Hi there! My name is Brianna Baker and I am a senior from Elon, North Carolina double majoring in Psychology and Interdisciplinary Studies with a minor in Health and Society. During my time at Carolina, research has been one of my top priorities and passions. Having always been interested in African-American Psychology, Health Disparities Research, and Multicultural research methods, my research experiences tend to be quite interdisciplinary. In the past, I have worked as a research assistant at the Carolina Population Center, the UNC Department of Sociology, and in the Motivation and Identity Lab in the UNC Psychology and Neuroscience Department. Currently, I work as a research assistant in the UNC School of Medicine’s Center for Health Equity Research where I am also completing my Honors Thesis. In addition, I am a research assistant under Dr. Enrique Neblett in his African-American Youth Wellness Lab which is dedicated to examining individual differences in responses to racial discrimination with a focus on biological processes that shape the link between racial discrimination and physical and psychological well-being in African American adolescents.
Despite having a fair share of research assistantships, I was lacking the exposure and hands on experience of applied psychology. I longed for an opportunity to take my research beyond the lab and into practice and the Gil internship gave me just that. This semester I have been interning under clinical psychologist, Dr. April Harris-Britt at AHB Center for Behavioral Health and Wellness. This private clinical practice employs clinicians of diverse backgrounds and with diverse fields of expertise. Additionally, the AHB Center treats children and adults from diverse backgrounds and with various levels and types of psychopathology. At the center I have observed clients from ages 3 to 95 and seen first-hand the practice of multiple types of psychotherapy such as play therapy, mindfulness training, and CBT. My internship has given me the opportunity to observe therapy sessions, score and administer psychological evaluations, and understand the inner-workings of a private practice.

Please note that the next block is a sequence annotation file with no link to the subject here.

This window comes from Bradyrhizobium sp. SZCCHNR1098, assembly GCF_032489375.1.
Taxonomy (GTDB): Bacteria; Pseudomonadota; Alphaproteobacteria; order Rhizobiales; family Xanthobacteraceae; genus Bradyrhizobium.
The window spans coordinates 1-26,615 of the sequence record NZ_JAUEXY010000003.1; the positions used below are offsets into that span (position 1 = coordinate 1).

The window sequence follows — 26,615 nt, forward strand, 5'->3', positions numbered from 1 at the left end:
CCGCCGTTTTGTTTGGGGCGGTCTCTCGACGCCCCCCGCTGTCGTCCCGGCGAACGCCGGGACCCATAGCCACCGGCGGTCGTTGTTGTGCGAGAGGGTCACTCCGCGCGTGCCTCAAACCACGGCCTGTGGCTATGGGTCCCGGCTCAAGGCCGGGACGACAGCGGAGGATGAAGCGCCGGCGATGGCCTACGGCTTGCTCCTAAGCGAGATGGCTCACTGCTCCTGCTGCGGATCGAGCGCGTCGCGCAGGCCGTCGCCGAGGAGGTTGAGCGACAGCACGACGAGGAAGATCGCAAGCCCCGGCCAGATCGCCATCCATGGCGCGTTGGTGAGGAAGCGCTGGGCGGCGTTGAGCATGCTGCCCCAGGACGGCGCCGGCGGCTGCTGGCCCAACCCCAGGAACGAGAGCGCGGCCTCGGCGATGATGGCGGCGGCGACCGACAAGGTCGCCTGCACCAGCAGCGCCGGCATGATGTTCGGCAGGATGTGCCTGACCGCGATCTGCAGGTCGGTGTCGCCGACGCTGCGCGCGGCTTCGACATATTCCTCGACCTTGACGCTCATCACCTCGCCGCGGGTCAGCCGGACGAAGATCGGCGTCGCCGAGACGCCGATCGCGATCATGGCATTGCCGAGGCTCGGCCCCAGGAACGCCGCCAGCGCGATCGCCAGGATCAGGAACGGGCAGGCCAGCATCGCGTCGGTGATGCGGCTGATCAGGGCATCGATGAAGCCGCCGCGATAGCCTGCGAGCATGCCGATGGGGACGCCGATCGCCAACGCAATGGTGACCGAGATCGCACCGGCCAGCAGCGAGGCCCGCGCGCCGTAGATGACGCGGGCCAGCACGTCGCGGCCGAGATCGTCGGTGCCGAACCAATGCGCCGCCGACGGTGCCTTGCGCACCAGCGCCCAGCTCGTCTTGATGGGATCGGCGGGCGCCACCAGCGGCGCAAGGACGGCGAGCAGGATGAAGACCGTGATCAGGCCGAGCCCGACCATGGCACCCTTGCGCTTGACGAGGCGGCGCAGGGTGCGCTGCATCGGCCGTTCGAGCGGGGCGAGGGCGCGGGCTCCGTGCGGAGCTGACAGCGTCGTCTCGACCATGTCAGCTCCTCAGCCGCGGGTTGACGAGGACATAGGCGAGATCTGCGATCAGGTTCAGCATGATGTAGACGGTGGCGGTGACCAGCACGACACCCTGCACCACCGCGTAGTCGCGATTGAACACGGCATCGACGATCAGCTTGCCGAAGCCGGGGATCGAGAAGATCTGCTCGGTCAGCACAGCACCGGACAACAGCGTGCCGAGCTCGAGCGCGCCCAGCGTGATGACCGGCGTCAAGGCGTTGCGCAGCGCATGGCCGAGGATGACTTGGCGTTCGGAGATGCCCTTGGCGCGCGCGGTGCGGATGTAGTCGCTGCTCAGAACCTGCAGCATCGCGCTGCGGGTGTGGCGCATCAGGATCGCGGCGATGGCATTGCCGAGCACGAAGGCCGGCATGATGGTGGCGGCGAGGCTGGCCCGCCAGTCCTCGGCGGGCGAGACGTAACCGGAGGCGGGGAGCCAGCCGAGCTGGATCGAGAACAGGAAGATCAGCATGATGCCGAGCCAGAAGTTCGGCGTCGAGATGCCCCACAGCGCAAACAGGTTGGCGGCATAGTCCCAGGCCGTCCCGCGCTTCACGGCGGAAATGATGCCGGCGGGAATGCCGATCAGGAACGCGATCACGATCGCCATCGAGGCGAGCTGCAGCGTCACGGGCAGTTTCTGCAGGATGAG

In addition to observation and assessments, the center keeps me busy with various tasks. My large project for the semester centers around making a database of free, community resources that the center can refer clients to. Working at AHB has taught me that psychological wellness and distress are often the product of the environment. Many people experiencing psychological issues have inadequate housing, abuse substances, or have a lack of quality and sustainable social connections. My database seeks to find resources for these underlying issues of mental illness at no cost to the client.
I have thoroughly enjoyed my time at AHB Center for Behavioral Health and Wellness. I believe this opportunity has made me even more eager to start my career as a clinician. As I apply to graduate programs this fall, the Gil internship has made me more confident in my choice of career and in my competence to succeed in the field of clinical psychology.